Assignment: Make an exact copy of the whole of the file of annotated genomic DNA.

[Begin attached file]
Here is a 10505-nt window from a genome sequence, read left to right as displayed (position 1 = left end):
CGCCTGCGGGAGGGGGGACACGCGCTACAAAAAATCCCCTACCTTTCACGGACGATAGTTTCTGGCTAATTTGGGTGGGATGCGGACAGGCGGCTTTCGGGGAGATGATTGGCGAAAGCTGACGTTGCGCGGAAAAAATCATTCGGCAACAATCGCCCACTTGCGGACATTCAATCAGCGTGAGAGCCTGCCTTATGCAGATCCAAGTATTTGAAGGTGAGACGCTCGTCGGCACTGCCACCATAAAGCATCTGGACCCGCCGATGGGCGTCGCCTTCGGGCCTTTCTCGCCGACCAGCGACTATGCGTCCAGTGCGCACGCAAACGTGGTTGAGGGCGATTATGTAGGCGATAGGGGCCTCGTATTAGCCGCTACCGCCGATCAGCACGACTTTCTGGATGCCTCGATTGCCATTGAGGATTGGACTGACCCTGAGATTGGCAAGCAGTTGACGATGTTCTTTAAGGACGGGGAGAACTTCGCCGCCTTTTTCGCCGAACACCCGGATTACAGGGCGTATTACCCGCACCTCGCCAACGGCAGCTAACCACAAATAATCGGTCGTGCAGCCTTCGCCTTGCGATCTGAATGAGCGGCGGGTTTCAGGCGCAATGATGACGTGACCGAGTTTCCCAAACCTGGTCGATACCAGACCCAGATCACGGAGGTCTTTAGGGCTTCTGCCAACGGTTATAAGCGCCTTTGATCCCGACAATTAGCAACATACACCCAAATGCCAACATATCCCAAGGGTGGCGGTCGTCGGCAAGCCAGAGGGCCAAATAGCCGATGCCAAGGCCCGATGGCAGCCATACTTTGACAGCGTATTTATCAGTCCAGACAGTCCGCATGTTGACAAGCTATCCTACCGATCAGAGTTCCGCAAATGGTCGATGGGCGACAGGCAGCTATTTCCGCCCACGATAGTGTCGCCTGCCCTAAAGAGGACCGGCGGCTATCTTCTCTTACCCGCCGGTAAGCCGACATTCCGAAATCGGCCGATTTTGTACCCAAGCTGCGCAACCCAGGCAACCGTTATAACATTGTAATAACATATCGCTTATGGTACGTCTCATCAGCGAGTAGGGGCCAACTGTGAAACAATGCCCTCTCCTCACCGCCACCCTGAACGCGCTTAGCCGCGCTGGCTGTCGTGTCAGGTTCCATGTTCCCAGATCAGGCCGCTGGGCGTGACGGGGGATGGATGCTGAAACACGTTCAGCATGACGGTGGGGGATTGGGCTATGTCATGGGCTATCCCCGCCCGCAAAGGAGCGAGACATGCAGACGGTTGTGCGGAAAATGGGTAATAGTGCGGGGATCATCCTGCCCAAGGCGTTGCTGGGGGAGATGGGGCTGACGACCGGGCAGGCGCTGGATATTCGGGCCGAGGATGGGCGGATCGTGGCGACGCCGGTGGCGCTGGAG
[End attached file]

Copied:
Here is a 10505-nt window from a genome sequence, read left to right as displayed (position 1 = left end):
CGCCTGCGGGAGGGGGGACACGCGCTACAAAAAATCCCCTACCTTTCACGGACGATAGTTTCTGGCTAATTTGGGTGGGATGCGGACAGGCGGCTTTCGGGGAGATGATTGGCGAAAGCTGACGTTGCGCGGAAAAAATCATTCGGCAACAATCGCCCACTTGCGGACATTCAATCAGCGTGAGAGCCTGCCTTATGCAGATCCAAGTATTTGAAGGTGAGACGCTCGTCGGCACTGCCACCATAAAGCATCTGGACCCGCCGATGGGCGTCGCCTTCGGGCCTTTCTCGCCGACCAGCGACTATGCGTCCAGTGCGCACGCAAACGTGGTTGAGGGCGATTATGTAGGCGATAGGGGCCTCGTATTAGCCGCTACCGCCGATCAGCACGACTTTCTGGATGCCTCGATTGCCATTGAGGATTGGACTGACCCTGAGATTGGCAAGCAGTTGACGATGTTCTTTAAGGACGGGGAGAACTTCGCCGCCTTTTTCGCCGAACACCCGGATTACAGGGCGTATTACCCGCACCTCGCCAACGGCAGCTAACCACAAATAATCGGTCGTGCAGCCTTCGCCTTGCGATCTGAATGAGCGGCGGGTTTCAGGCGCAATGATGACGTGACCGAGTTTCCCAAACCTGGTCGATACCAGACCCAGATCACGGAGGTCTTTAGGGCTTCTGCCAACGGTTATAAGCGCCTTTGATCCCGACAATTAGCAACATACACCCAAATGCCAACATATCCCAAGGGTGGCGGTCGTCGGCAAGCCAGAGGGCCAAATAGCCGATGCCAAGGCCCGATGGCAGCCATACTTTGACAGCGTATTTATCAGTCCAGACAGTCCGCATGTTGACAAGCTATCCTACCGATCAGAGTTCCGCAAATGGTCGATGGGCGACAGGCAGCTATTTCCGCCCACGATAGTGTCGCCTGCCCTAAAGAGGACCGGCGGCTATCTTCTCTTACCCGCCGGTAAGCCGACATTCCGAAATCGGCCGATTTTGTACCCAAGCTGCGCAACCCAGGCAACCGTTATAACATTGTAATAACATATCGCTTATGGTACGTCTCATCAGCGAGTAGGGGCCAACTGTGAAACAATGCCCTCTCCTCACCGCCACCCTGAACGCGCTTAGCCGCGCTGGCTGTCGTGTCAGGTTCCATGTTCCCAGATCAGGCCGCTGGGCGTGACGGGGGATGGATGCTGAAACACGTTCAGCATGACGGTGGGGGATTGGGCTATGTCATGGGCTATCCCCGCCCGCAAAGGAGCGAGACATGCAGACGGTTGTGCGGAAAATGGGTAATAGTGCGGGGATCATCCTGCCCAAGGCGTTGCTGGGGGAGATGGGGCTGACGACCGGGCAGGCGCTGGATATTCGGGCCGAGGATGGGCGGATCGTGGCGACGCCGGTGGCGCTGGAG